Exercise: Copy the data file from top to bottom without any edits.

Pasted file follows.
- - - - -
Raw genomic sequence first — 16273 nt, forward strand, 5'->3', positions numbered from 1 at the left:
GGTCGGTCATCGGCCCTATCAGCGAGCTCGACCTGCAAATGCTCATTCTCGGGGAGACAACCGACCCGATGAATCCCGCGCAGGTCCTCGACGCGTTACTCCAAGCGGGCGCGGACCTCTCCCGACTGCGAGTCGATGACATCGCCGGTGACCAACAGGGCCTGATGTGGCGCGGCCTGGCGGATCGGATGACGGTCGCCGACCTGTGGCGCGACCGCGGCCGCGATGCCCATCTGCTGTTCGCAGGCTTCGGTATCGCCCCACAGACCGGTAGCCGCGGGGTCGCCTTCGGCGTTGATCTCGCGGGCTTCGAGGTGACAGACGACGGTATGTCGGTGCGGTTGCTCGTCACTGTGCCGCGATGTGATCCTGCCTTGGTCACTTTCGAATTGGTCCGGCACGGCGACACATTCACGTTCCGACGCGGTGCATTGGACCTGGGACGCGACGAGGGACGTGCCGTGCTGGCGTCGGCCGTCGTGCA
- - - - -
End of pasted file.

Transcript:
Raw genomic sequence first — 16273 nt, forward strand, 5'->3', positions numbered from 1 at the left:
GGTCGGTCATCGGCCCTATCAGCGAGCTCGACCTGCAAATGCTCATTCTCGGGGAGACAACCGACCCGATGAATCCCGCGCAGGTCCTCGACGCGTTACTCCAAGCGGGCGCGGACCTCTCCCGACTGCGAGTCGATGACATCGCCGGTGACCAACAGGGCCTGATGTGGCGCGGCCTGGCGGATCGGATGACGGTCGCCGACCTGTGGCGCGACCGCGGCCGCGATGCCCATCTGCTGTTCGCAGGCTTCGGTATCGCCCCACAGACCGGTAGCCGCGGGGTCGCCTTCGGCGTTGATCTCGCGGGCTTCGAGGTGACAGACGACGGTATGTCGGTGCGGTTGCTCGTCACTGTGCCGCGATGTGATCCTGCCTTGGTCACTTTCGAATTGGTCCGGCACGGCGACACATTCACGTTCCGACGCGGTGCATTGGACCTGGGACGCGACGAGGGACGTGCCGTGCTGGCGTCGGCCGTCGTGCA